Tag Archives: autism

+ Autism Science Moving “Stunningly Fast”

other topics: use search box

From an article in USA TODAY by Liz Szabo, we learn that the quest to unravel the mystery of autism has become more urgent.  Autism is more widely diagnosed; today the condition is affecting one in 88 children (Centers for Disease Control and Prevention).

Researchers feel that for the first time they are making progress  in understanding the autistic brain.  Thanks to work with real autistic children, scientists are getting a glimpse of what might go wrong in early development, according to researcher Sarah Paterson, developmental psychologist at Children’s Hospital in Philadelphia.

And Kevin Pelphrey, associate professor of child psychiatry at the Yale School of Medicine’s Child Study Center, says the latest research gives him hope for therapies, even therapies that can reshape children’s brains.  “Treatment can have effects even very late.  It’s not a lost cause at all.”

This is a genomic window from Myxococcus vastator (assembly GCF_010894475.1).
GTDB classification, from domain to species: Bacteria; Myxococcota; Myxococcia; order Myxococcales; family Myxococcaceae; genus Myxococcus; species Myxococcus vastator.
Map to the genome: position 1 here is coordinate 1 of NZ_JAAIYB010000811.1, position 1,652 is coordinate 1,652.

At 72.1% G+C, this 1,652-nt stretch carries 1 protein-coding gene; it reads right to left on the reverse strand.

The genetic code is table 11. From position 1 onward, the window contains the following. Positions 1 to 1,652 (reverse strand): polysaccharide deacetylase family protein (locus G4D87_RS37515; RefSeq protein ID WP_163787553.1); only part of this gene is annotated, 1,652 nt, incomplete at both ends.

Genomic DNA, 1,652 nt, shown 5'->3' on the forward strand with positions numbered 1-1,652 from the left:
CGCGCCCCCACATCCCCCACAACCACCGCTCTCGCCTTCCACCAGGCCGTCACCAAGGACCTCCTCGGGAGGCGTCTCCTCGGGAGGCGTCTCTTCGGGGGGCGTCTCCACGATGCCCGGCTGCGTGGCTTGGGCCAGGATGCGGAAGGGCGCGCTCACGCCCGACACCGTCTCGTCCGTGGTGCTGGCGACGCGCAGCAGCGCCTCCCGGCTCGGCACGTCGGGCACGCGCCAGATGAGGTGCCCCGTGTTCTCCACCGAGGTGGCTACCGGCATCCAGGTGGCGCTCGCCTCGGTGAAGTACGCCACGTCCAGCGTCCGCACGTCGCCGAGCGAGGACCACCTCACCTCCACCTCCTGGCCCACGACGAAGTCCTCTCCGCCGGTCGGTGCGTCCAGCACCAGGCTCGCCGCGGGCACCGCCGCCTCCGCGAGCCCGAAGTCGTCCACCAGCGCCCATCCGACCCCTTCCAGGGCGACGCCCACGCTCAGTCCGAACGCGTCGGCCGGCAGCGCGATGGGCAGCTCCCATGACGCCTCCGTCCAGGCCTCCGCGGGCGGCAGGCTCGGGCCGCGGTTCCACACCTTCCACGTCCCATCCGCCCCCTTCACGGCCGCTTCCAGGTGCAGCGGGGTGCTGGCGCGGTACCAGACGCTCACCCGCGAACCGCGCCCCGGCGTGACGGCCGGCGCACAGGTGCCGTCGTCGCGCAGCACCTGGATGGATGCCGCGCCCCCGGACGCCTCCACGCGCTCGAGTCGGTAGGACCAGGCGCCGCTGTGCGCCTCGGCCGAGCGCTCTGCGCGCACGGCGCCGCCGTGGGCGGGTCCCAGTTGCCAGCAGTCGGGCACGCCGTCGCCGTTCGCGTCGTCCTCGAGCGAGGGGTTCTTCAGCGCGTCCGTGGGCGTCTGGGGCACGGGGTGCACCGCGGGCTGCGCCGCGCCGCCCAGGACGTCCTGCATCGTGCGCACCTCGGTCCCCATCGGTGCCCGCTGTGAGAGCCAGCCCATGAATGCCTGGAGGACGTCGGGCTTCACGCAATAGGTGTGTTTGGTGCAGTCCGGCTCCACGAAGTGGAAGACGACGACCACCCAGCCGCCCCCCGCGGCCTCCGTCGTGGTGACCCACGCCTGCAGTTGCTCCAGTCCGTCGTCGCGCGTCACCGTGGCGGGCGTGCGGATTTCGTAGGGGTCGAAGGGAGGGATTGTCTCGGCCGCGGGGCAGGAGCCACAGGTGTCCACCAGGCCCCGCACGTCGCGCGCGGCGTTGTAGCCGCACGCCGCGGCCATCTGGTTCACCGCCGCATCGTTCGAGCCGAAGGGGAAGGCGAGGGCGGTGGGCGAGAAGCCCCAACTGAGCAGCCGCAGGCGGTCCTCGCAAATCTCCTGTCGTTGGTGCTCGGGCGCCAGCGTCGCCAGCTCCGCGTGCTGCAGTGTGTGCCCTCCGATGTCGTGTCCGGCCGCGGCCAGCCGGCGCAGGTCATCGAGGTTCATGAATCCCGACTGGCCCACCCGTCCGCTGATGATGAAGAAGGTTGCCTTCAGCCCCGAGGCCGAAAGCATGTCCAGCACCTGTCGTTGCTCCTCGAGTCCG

Much of the progress is a result of parents who have pushed for funding that is now bearing fruit.

Technological advances in imaging, stem cell research, gene sequencing and computing have opened doors.  Robert Schultz, director of the Center for Autism Research at Children’s Hospital, says that in only a few years, it will be cheaper to sequence an autistic child’s genetic blueprint than to perform an intensive, one-on-one behavioral examination.

Many Problems, Not Just One

Autism is now commonly regarded not as a single condition but as a puzzle with multiple pieces, and none of them appear to fit together to form a recognizable picture.  The condition seems to be a group of related disorders with similar symptoms but different causes.

Thomas Insel, director of the National Institutes of Mental Health, says that if you’re looking at an autistic child’s whole brain, “you would be amazed at how normal their brains look.”  So doctors are zooming in deep.  They’re looking at the “wiring” between brain regions and the spaces between cells, where chemical messages are sent.

Other researchers have “created” brain cells in the lab: they transform ordinary skin from autistic children into stem cells and then coaxing them to morph again into neurons.  This approach allows doctors to examine the microscopic spaces between brain cells, called synapses, the place where chemical messages are sent.